FIG. 4 shows a corresponding characteristic line diagram in which the same convention has been used as before as far as the frame of reference and the warning zone delimitation are concerned, but for a slightly different approach to the operation of the parking aid system of the present invention than that described above. One difference between the graph of FIG. 4 and that of FIG. 3 is that the warning zone delimitation limit curves or lines xA, xB and xC extend substantially vertically at their portions corresponding to relatively low speeds. This approach is based on the consideration that, in order to keep the switching structure as simple as possible, relatively low speeds, which can be measured only with difficulty at a sufficient degree of accuracy, may be safely neglected on a short-time basis in the estimation of the future distance between the vehicle and the obstacle in the parking aid system of this implementation because they contribute only insignificantly to the required braking distance.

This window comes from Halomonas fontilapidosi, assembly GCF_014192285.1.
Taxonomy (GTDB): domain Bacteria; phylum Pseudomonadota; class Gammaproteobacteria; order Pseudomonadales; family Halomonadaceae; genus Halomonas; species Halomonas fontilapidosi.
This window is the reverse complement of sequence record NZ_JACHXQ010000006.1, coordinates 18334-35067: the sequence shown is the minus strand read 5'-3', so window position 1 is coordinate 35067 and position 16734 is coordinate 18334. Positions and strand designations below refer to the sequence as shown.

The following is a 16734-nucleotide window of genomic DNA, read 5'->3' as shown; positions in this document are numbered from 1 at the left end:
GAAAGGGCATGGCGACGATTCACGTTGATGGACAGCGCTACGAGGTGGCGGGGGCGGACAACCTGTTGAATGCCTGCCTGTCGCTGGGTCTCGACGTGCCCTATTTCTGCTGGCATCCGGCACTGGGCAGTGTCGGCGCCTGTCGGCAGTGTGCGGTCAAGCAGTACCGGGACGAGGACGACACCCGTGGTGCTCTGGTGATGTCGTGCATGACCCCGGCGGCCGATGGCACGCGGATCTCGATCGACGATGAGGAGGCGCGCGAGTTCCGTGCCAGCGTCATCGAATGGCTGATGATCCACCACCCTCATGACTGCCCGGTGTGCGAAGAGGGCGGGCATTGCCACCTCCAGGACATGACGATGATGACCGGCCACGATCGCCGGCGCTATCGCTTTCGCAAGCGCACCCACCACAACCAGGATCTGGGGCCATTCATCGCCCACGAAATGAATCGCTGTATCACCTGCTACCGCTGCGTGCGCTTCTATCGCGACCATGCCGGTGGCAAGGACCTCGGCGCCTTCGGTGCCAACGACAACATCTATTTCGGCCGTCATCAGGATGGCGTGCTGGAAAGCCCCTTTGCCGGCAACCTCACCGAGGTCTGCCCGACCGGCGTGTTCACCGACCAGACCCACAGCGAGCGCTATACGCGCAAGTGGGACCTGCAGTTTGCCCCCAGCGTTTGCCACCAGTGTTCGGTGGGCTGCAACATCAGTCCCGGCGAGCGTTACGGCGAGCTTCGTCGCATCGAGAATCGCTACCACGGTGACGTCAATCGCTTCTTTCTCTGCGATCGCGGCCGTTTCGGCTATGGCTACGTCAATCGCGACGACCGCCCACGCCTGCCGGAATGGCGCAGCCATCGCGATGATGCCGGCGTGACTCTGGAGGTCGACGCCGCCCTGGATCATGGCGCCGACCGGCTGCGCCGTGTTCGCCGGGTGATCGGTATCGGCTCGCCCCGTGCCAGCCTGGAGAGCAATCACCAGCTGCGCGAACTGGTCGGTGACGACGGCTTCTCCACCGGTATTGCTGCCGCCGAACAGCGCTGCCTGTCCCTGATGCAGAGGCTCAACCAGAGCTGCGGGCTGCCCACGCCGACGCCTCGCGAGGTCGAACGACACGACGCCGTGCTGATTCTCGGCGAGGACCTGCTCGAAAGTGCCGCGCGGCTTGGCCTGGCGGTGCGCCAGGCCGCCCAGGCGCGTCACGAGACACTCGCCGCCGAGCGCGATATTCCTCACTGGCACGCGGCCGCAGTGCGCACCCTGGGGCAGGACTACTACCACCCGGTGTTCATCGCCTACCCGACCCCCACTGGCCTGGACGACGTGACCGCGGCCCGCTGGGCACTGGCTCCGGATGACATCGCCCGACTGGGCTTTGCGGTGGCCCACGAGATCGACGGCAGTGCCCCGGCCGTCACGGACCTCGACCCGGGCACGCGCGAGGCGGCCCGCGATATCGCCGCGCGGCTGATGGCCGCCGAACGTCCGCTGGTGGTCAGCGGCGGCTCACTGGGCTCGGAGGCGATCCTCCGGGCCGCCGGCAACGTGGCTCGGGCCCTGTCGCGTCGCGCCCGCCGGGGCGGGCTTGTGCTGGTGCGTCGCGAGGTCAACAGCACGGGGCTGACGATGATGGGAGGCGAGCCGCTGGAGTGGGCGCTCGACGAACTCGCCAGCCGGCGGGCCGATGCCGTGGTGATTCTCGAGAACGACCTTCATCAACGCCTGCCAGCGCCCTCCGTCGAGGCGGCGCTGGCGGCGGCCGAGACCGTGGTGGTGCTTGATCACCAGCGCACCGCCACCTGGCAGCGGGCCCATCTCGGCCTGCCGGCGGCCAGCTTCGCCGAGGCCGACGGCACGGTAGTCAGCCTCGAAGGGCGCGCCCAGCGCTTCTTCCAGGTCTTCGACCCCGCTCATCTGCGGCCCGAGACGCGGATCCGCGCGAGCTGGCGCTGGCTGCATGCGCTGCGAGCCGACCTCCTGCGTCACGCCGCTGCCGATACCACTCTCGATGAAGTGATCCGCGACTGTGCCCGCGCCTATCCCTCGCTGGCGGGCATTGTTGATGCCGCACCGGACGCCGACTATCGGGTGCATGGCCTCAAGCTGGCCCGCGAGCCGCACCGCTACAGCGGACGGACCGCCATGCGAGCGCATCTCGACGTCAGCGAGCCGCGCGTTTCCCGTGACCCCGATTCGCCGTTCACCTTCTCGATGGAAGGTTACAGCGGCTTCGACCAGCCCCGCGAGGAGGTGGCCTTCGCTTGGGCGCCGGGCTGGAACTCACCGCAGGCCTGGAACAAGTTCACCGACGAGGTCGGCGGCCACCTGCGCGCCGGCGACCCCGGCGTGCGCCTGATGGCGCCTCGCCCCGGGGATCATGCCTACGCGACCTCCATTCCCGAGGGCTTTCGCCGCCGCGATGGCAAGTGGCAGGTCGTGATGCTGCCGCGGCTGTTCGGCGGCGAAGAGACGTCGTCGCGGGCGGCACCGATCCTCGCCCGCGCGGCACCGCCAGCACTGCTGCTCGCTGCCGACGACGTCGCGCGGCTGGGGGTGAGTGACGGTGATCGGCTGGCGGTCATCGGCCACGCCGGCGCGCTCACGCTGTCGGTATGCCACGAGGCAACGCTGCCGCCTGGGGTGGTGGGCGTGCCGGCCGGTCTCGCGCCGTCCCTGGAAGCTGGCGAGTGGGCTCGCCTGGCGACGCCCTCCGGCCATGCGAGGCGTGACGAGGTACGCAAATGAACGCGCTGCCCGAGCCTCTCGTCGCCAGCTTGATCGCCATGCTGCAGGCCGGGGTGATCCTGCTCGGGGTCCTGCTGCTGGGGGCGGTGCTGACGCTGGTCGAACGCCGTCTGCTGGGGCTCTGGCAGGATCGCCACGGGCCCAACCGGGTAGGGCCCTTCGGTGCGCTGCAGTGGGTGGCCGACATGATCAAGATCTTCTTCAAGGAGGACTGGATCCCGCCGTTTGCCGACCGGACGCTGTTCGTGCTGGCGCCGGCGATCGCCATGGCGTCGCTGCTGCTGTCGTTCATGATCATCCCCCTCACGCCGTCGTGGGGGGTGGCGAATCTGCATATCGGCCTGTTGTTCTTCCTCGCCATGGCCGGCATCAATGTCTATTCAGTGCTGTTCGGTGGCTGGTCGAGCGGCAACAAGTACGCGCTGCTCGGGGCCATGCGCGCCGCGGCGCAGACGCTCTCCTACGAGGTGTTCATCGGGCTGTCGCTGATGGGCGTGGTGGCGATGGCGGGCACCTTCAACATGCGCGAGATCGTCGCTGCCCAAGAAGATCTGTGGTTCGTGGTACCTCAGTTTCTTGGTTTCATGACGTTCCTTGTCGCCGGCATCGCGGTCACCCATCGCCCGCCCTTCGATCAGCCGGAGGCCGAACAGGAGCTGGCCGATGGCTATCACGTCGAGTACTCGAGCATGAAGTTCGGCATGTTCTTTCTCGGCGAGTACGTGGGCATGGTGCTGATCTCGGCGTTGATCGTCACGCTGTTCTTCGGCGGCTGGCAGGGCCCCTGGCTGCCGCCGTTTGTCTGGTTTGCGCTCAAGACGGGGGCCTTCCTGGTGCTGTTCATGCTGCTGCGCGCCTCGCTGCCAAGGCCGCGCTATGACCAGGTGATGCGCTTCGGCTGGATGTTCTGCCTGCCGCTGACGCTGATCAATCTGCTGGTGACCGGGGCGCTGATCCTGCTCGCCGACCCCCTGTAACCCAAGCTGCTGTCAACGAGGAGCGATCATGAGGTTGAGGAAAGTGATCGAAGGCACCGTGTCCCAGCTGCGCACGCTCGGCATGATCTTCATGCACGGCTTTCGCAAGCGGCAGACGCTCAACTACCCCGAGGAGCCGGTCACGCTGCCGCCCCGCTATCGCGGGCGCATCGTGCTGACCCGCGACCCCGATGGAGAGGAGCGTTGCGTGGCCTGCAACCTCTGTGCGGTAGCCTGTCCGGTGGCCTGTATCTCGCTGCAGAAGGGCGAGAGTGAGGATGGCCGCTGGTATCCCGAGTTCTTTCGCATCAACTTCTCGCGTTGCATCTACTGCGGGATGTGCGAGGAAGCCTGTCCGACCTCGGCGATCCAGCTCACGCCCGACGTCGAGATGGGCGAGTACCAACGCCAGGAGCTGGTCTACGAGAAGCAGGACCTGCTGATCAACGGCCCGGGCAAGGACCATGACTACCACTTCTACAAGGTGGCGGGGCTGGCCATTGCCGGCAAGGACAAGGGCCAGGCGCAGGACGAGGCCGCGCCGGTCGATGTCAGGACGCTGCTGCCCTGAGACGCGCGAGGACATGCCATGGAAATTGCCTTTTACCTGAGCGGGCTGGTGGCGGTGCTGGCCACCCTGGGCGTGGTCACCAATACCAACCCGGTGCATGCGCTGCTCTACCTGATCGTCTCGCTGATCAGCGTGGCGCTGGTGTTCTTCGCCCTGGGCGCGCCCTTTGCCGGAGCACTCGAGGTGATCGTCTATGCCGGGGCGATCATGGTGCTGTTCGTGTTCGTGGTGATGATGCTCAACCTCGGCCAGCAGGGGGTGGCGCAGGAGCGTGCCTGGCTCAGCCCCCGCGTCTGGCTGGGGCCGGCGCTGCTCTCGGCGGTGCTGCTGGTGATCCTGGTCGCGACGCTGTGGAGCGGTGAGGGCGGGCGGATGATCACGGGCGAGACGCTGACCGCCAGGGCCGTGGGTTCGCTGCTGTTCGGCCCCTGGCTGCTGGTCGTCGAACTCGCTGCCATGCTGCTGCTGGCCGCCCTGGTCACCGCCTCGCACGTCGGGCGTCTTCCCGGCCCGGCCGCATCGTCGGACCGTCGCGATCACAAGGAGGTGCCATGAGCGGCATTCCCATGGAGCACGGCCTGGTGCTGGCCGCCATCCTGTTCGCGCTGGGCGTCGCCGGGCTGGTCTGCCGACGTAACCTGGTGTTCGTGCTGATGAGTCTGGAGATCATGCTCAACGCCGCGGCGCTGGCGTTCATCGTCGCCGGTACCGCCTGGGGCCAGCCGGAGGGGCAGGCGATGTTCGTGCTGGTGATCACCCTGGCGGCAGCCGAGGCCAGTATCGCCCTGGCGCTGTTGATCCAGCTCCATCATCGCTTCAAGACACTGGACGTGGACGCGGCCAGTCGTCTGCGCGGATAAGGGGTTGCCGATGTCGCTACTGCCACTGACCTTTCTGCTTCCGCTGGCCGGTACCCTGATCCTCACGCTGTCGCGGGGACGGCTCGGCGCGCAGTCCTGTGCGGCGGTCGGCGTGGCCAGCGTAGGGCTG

A further difference, which is independent from the one mentioned just above and hence may be used in conjunction with the solution revealed in FIG. 3 as well, is the introduction of a fourth region D. The range within which the sensors 1 to 4 have the capability of providing precise distance measurements is limited, being indicated at xD. The intersection point of the characteristic curve xA with the straight line x=xD gives the limiting speed above which bringing the vehicle to a complete halt within the measuring range of the measuring equipment is no longer possible with certainty. This means that, if this limiting speed is exceeded, the parking aid system is no longer effective. The driver of the vehicle is apprised of the existence of this condition by a kind of a warning signal that is preferably clearly distinguishable from the other warning signal forms. So, for instance, should the signals associated with the regions A, B and C be acoustic pulse signals with varying frequency or repetition rate, then the signal associated with the region D may be a signal with a differentiated tone pitch or with a clearly distinguished pulse repetition behavior.